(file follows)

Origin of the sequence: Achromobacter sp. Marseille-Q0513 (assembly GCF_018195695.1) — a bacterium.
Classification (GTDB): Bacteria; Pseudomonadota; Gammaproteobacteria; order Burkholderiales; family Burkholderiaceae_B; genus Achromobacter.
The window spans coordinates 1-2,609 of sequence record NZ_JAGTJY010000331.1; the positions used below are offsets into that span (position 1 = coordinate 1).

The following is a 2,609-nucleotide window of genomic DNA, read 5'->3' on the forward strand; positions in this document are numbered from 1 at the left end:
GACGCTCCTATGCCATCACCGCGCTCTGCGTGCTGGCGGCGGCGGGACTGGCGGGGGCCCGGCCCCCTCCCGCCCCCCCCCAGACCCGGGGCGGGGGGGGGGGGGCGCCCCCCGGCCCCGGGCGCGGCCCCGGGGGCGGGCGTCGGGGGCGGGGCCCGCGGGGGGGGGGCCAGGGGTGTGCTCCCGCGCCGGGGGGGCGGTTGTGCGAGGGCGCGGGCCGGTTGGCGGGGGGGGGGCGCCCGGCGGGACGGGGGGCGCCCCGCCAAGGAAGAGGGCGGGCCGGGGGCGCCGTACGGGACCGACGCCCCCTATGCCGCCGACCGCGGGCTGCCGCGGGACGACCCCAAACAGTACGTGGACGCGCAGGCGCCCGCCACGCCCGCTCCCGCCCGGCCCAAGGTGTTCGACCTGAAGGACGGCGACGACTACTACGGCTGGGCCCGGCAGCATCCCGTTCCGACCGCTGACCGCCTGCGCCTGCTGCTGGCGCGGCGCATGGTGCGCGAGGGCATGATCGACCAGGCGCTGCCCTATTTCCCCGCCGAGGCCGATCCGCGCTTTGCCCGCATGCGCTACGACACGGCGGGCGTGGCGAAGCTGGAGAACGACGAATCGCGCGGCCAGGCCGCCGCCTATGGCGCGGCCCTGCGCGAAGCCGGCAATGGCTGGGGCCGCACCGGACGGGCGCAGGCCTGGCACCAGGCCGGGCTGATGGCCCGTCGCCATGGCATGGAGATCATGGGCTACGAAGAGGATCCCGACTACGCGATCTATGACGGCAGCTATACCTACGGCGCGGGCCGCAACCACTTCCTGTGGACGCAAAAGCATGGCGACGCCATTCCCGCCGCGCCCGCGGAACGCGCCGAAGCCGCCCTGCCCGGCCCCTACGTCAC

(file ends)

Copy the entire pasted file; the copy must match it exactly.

Origin of the sequence: Achromobacter sp. Marseille-Q0513 (assembly GCF_018195695.1) — a bacterium.
Classification (GTDB): Bacteria; Pseudomonadota; Gammaproteobacteria; order Burkholderiales; family Burkholderiaceae_B; genus Achromobacter.
The window spans coordinates 1-2,609 of sequence record NZ_JAGTJY010000331.1; the positions used below are offsets into that span (position 1 = coordinate 1).

The following is a 2,609-nucleotide window of genomic DNA, read 5'->3' on the forward strand; positions in this document are numbered from 1 at the left end:
GACGCTCCTATGCCATCACCGCGCTCTGCGTGCTGGCGGCGGCGGGACTGGCGGGGGCCCGGCCCCCTCCCGCCCCCCCCCAGACCCGGGGCGGGGGGGGGGGGGCGCCCCCCGGCCCCGGGCGCGGCCCCGGGGGCGGGCGTCGGGGGCGGGGCCCGCGGGGGGGGGGCCAGGGGTGTGCTCCCGCGCCGGGGGGGCGGTTGTGCGAGGGCGCGGGCCGGTTGGCGGGGGGGGGGCGCCCGGCGGGACGGGGGGCGCCCCGCCAAGGAAGAGGGCGGGCCGGGGGCGCCGTACGGGACCGACGCCCCCTATGCCGCCGACCGCGGGCTGCCGCGGGACGACCCCAAACAGTACGTGGACGCGCAGGCGCCCGCCACGCCCGCTCCCGCCCGGCCCAAGGTGTTCGACCTGAAGGACGGCGACGACTACTACGGCTGGGCCCGGCAGCATCCCGTTCCGACCGCTGACCGCCTGCGCCTGCTGCTGGCGCGGCGCATGGTGCGCGAGGGCATGATCGACCAGGCGCTGCCCTATTTCCCCGCCGAGGCCGATCCGCGCTTTGCCCGCATGCGCTACGACACGGCGGGCGTGGCGAAGCTGGAGAACGACGAATCGCGCGGCCAGGCCGCCGCCTATGGCGCGGCCCTGCGCGAAGCCGGCAATGGCTGGGGCCGCACCGGACGGGCGCAGGCCTGGCACCAGGCCGGGCTGATGGCCCGTCGCCATGGCATGGAGATCATGGGCTACGAAGAGGATCCCGACTACGCGATCTATGACGGCAGCTATACCTACGGCGCGGGCCGCAACCACTTCCTGTGGACGCAAAAGCATGGCGACGCCATTCCCGCCGCGCCCGCGGAACGCGCCGAAGCCGCCCTGCCCGGCCCCTACGTCAC